Friday, July 31, 2015
Posted by Jim at Friday, July 31, 2015
via my buddy Andrew Glazebrook:
"Found this online, not only has the artist completely plagiarized Ralph McQuarrie's concept painting of the 'Battlestar Galactica' Viper and Raider, the girls pose and gun are from Richard Hatch's Apollo, and we have Luke Skywalker's pose and outfit from 'The Empire Strikes Back' on the boy. Don't recognize what the robot is from, so it might be the only original thing on the cover!"
Thursday, July 30, 2015
via Lou Ferrigno:
The overall Ferrigno Legacy trophies are in progress! These are going to be finished with a faded metallic finish and the classic Hulk green. All mounted on a cast of an original Ferrigno 50 pound plate. (don't worry, it won't weigh 50lbs!) More photos to come!
Big thank you to the sculptor Chris Epting for creating the stunning work of art. You can see more of his work and follow him on his Facebook page.
from Den of Geek:
In 1989, Italian director Bruno Mattei made an amalgam of Aliens and The Terminator. We look back at a wonderfully bad film...
If imitation is the sincerest form of flattery, then a 1989 Italian film called Shocking Dark pays James Cameron the ultimate compliment: it openly steals from not one but two of his '80s hits.
Now, it’s no secret that B-movie filmmakers have long taken ‘inspiration’ from hit genre movies - Star Wars, Alien,Jaws, and Mad Max are some of the most imitated films of the '70s and '80s, spawning such cult B-movies as StarCrash, 1990: Bronx Warriors, and Contamination.
Shocking Dark, on the other hand, occupies its own special place in movie history. We’re not just talking about an attempt to evoke the general atmosphere of a successful film here - we’re talking about the wholesale recreation of entire sequences. As an example, consider the following exchange:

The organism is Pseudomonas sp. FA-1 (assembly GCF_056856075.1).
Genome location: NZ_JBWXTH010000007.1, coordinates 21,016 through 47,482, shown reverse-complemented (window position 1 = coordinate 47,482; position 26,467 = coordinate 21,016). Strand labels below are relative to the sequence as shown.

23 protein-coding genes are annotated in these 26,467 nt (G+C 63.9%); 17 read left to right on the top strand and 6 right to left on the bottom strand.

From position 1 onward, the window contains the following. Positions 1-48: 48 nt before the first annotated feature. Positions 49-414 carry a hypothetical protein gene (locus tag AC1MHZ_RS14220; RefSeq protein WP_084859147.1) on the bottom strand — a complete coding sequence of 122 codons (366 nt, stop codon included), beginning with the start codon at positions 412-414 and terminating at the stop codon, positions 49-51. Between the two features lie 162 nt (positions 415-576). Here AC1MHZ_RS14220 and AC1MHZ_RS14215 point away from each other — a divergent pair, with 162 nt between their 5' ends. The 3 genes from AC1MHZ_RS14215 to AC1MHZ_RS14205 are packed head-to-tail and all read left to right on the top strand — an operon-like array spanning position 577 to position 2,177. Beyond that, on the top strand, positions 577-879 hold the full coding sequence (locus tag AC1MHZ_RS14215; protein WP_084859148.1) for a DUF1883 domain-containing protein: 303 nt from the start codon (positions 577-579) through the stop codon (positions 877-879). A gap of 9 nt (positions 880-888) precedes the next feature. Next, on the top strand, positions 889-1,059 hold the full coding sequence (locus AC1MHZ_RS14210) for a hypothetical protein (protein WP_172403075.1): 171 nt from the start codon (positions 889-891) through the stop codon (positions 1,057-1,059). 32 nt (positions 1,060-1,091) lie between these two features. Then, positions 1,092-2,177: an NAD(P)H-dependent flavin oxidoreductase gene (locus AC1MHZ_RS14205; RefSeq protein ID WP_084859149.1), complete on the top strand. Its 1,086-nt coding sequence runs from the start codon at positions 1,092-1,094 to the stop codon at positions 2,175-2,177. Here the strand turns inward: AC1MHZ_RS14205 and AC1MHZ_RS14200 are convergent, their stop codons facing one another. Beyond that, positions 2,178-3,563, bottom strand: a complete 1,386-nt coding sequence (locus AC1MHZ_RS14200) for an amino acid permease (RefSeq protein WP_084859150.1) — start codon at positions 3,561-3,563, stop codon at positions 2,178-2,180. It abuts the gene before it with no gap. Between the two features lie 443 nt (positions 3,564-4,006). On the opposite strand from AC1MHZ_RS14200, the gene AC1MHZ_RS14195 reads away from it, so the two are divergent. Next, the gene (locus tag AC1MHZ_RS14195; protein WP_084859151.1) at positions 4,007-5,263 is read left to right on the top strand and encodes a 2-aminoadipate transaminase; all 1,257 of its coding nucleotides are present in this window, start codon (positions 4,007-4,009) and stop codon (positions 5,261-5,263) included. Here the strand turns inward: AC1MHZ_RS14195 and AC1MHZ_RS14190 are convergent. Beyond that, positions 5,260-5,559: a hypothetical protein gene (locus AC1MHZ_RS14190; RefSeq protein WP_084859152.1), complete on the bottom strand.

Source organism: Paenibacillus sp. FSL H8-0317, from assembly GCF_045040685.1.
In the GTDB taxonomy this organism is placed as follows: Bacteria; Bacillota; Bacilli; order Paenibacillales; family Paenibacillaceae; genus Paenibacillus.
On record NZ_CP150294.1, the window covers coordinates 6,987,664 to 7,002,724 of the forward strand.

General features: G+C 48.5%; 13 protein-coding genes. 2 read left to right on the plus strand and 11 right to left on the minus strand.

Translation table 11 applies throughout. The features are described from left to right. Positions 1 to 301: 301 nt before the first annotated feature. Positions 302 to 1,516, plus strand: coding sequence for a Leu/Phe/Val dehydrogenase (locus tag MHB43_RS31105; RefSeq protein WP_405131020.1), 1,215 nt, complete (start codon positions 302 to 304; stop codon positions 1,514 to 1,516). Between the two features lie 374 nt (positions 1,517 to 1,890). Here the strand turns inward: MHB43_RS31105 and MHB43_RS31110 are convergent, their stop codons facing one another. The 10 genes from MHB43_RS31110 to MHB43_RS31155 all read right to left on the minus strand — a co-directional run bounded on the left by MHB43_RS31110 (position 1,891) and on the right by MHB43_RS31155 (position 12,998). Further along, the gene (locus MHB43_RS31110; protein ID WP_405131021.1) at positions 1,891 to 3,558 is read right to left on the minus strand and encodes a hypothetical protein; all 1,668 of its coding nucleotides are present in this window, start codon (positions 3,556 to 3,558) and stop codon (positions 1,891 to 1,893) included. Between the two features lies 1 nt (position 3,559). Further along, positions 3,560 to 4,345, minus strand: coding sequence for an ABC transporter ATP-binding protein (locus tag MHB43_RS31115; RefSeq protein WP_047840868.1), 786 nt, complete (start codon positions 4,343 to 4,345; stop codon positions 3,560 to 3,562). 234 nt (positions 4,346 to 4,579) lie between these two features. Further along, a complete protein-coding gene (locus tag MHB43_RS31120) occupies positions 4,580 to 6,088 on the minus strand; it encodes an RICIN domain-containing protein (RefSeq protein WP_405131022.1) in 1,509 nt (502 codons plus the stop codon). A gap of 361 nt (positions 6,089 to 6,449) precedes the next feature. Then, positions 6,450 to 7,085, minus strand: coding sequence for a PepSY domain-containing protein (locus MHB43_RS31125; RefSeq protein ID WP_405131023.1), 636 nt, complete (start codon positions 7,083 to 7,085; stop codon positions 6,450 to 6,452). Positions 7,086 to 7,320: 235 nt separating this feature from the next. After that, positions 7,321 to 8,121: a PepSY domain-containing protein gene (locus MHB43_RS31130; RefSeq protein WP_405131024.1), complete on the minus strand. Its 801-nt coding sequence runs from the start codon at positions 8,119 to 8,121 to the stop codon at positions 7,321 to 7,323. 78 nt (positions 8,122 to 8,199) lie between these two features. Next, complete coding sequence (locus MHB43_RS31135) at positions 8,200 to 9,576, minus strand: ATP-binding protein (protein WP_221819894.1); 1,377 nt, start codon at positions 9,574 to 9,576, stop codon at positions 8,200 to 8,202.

Samantha: Mommy always said monsters don’t exist, but it’s not true.
Dr Sara Drumbull: Don’t worry. I won’t leave you alone for a minute.
Dr Sara Drumbull: Cross my heart.
Samantha: And hope to die?
It’s lifted almost verbatim from a memorable scene in 1986's Aliens. In fact, pretty much all of Shocking Dark’s main story unfolds exactly like James Cameron’s classic: there’s a squad of soldiers whose bravado outstrips their preparedness, a Ripley-like civilian onlooker (Dr Sara Drumbull), drooling monsters, an untrustworthy corporate stiff and an orphaned child survivor.
Remember that bit in Aliens where they’re all stuck in Hadley’s Hope, wondering how the aliens have managed to get inside? Where Hicks, Hudson and Ripley are all wondering why the motion tracker’s telling them the aliens are actually in the room, and then they look up in horror at the suspended ceiling? That’s in here.
Remember the bit in Aliens where Bishop’s dissecting a dead Facehugger, and for just a moment, we look into Bishop’s distracted eyes and think he might be just as scary as Ash was in Alien? Even that incidental moment re-emerges in thinly-disguised form.
Perhaps sensing that they had a lawsuit on their hands, Shocking Dark’s makers came up with a cunning way of confusing 20th Century Fox’s legal attack dogs: for its international release, they called it Terminator II.
Oh, and just to ring the changes, they set it not in outer space, but in Venice.
Read the rest of the article over at DEN of GEEK!
omg omg omg! JimSmash Reader DINO IGNACIO gave me a pack of SDCC 2015 exclusive HE-MAN M.O.T.U.S.C.L.E.s!
And they're the characters I wanted, too! Double score!!!!
Thank you so much, Dino! You are my hero!
* related: "Jim's Terrible, Horrible, No-Good, Very Bad San Diego Comic Con"
Wednesday, July 29, 2015
Tuesday, July 28, 2015
AQUAMAN #41 was the first issue with new creative team of writer Cullen Bunn and artist TREVOR McCARTHY. On the 2nd issue of their run, there are 3 different artists, including McCarthy. Seriously? Did something happen that hindered McCarthy delivering 2 consecutive issues? If so, I hope it wasn't something too serious. If not, that's ridiculous.
Also ridiculous, in addition to the 3 different artists in the 2nd issue of the new creative team's run, is that McCarthy recycled his art from the previous issue's cover (Aquaman #41).